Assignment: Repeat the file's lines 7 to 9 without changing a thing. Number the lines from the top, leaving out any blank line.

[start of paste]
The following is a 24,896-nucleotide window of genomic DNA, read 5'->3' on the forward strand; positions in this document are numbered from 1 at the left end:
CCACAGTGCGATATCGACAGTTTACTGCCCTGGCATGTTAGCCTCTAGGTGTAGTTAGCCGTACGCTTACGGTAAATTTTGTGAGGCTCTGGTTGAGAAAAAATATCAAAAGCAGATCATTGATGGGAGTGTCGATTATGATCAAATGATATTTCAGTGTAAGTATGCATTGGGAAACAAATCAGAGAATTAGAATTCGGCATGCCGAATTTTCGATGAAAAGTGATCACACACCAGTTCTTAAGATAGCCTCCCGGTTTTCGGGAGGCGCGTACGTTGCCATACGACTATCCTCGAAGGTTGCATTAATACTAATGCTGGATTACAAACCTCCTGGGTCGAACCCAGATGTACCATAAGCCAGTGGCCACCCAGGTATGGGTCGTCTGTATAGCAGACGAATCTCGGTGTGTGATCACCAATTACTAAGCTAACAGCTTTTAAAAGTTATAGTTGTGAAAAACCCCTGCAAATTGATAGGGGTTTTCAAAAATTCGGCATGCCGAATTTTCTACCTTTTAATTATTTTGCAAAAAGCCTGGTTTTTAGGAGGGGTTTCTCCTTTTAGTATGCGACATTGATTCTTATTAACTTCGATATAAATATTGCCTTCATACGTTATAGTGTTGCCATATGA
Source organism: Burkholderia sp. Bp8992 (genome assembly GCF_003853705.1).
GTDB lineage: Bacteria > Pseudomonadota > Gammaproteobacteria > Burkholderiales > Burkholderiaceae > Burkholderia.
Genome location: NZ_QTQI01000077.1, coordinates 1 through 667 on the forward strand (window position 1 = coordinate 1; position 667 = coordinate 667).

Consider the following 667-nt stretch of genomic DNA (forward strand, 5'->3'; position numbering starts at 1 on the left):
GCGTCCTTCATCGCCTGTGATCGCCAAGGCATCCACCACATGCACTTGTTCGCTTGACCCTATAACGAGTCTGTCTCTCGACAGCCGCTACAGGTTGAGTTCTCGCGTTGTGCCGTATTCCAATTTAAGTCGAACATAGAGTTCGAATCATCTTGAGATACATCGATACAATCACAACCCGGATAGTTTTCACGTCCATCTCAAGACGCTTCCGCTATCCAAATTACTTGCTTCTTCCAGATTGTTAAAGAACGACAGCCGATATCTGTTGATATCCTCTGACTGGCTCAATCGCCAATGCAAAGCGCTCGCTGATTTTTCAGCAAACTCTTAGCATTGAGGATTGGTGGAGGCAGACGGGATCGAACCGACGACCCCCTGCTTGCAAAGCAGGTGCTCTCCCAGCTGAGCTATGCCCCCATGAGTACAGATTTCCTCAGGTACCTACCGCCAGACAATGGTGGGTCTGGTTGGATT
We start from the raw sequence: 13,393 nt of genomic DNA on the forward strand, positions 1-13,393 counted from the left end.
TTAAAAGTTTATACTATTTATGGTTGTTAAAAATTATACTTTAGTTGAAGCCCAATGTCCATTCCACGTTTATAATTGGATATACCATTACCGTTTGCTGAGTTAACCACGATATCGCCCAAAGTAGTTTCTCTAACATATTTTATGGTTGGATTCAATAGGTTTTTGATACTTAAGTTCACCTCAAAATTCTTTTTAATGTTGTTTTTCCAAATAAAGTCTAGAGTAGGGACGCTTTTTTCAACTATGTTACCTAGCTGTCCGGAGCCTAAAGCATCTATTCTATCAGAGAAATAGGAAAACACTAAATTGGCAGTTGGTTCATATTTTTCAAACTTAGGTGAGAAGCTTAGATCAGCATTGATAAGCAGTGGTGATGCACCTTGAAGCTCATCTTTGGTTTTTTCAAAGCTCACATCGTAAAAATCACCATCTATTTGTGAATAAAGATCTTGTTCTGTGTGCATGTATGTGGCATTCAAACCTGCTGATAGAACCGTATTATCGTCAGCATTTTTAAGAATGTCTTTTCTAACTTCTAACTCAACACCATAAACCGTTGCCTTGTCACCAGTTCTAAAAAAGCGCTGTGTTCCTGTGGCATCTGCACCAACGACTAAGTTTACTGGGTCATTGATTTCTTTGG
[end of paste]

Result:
GCGTCCTTCATCGCCTGTGATCGCCAAGGCATCCACCACATGCACTTGTTCGCTTGACCCTATAACGAGTCTGTCTCTCGACAGCCGCTACAGGTTGAGTTCTCGCGTTGTGCCGTATTCCAATTTAAGTCGAACATAGAGTTCGAATCATCTTGAGATACATCGATACAATCACAACCCGGATAGTTTTCACGTCCATCTCAAGACGCTTCCGCTATCCAAATTACTTGCTTCTTCCAGATTGTTAAAGAACGACAGCCGATATCTGTTGATATCCTCTGACTGGCTCAATCGCCAATGCAAAGCGCTCGCTGATTTTTCAGCAAACTCTTAGCATTGAGGATTGGTGGAGGCAGACGGGATCGAACCGACGACCCCCTGCTTGCAAAGCAGGTGCTCTCCCAGCTGAGCTATGCCCCCATGAGTACAGATTTCCTCAGGTACCTACCGCCAGACAATGGTGGGTCTGGTTGGATT
We start from the raw sequence: 13,393 nt of genomic DNA on the forward strand, positions 1-13,393 counted from the left end.
TTAAAAGTTTATACTATTTATGGTTGTTAAAAATTATACTTTAGTTGAAGCCCAATGTCCATTCCACGTTTATAATTGGATATACCATTACCGTTTGCTGAGTTAACCACGATATCGCCCAAAGTAGTTTCTCTAACATATTTTATGGTTGGATTCAATAGGTTTTTGATACTTAAGTTCACCTCAAAATTCTTTTTAATGTTGTTTTTCCAAATAAAGTCTAGAGTAGGGACGCTTTTTTCAACTATGTTACCTAGCTGTCCGGAGCCTAAAGCATCTATTCTATCAGAGAAATAGGAAAACACTAAATTGGCAGTTGGTTCATATTTTTCAAACTTAGGTGAGAAGCTTAGATCAGCATTGATAAGCAGTGGTGATGCACCTTGAAGCTCATCTTTGGTTTTTTCAAAGCTCACATCGTAAAAATCACCATCTATTTGTGAATAAAGATCTTGTTCTGTGTGCATGTATGTGGCATTCAAACCTGCTGATAGAACCGTATTATCGTCAGCATTTTTAAGAATGTCTTTTCTAACTTCTAACTCAACACCATAAACCGTTGCCTTGTCACCAGTTCTAAAAAAGCGCTGTGTTCCTGTGGCATCTGCACCAACGACTAAGTTTACTGGGTCATTGATTTCTTTGG